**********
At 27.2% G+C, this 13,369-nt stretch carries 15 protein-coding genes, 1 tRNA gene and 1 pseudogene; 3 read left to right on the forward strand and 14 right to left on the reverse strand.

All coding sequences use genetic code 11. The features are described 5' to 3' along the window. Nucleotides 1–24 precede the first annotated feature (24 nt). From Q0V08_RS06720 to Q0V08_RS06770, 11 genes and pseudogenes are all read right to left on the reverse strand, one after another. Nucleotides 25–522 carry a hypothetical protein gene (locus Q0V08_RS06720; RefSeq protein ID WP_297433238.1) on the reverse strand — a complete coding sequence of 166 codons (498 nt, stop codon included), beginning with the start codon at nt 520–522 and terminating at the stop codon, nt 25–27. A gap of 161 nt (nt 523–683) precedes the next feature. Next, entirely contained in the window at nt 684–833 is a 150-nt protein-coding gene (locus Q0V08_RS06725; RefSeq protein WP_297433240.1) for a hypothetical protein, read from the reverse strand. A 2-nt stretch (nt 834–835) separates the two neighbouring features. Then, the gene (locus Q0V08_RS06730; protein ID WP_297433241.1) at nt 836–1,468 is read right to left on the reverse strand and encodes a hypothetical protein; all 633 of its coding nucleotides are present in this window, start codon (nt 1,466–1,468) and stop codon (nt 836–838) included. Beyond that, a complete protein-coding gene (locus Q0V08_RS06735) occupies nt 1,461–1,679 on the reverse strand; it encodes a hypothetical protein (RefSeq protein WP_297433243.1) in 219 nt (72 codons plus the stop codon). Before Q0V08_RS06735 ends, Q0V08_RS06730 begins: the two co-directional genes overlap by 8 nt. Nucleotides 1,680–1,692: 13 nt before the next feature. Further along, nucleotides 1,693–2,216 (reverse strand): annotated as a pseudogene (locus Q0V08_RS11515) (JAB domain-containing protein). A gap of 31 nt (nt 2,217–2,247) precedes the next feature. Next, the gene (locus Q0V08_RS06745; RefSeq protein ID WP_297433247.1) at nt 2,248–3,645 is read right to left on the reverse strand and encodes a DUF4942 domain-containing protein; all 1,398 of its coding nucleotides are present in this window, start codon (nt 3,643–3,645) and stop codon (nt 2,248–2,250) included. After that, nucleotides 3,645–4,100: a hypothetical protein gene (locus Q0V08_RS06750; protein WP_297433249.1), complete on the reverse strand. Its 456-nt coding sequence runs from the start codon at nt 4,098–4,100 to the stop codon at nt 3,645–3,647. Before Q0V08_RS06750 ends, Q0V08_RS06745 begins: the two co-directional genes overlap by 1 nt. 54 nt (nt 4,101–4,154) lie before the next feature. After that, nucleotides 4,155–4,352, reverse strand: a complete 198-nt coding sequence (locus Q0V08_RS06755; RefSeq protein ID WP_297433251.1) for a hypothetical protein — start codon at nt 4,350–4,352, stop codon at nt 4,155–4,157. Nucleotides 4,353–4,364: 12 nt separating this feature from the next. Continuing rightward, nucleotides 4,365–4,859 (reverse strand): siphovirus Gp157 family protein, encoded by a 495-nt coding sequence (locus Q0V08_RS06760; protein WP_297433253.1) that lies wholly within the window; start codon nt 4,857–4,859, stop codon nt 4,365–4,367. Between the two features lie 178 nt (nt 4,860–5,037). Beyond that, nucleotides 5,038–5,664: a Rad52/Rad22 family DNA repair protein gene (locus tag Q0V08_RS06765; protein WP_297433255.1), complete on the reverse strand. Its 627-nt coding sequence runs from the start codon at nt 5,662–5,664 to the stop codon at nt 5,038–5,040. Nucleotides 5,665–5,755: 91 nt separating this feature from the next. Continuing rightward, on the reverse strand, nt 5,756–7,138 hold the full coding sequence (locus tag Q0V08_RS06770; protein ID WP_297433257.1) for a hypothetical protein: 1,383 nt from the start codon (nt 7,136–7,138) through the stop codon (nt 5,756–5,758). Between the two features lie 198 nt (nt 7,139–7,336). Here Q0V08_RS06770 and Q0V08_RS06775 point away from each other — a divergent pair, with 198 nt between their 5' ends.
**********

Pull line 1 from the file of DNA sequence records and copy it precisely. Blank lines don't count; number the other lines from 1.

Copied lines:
At 27.2% G+C, this 13,369-nt stretch carries 15 protein-coding genes, 1 tRNA gene and 1 pseudogene; 3 read left to right on the forward strand and 14 right to left on the reverse strand.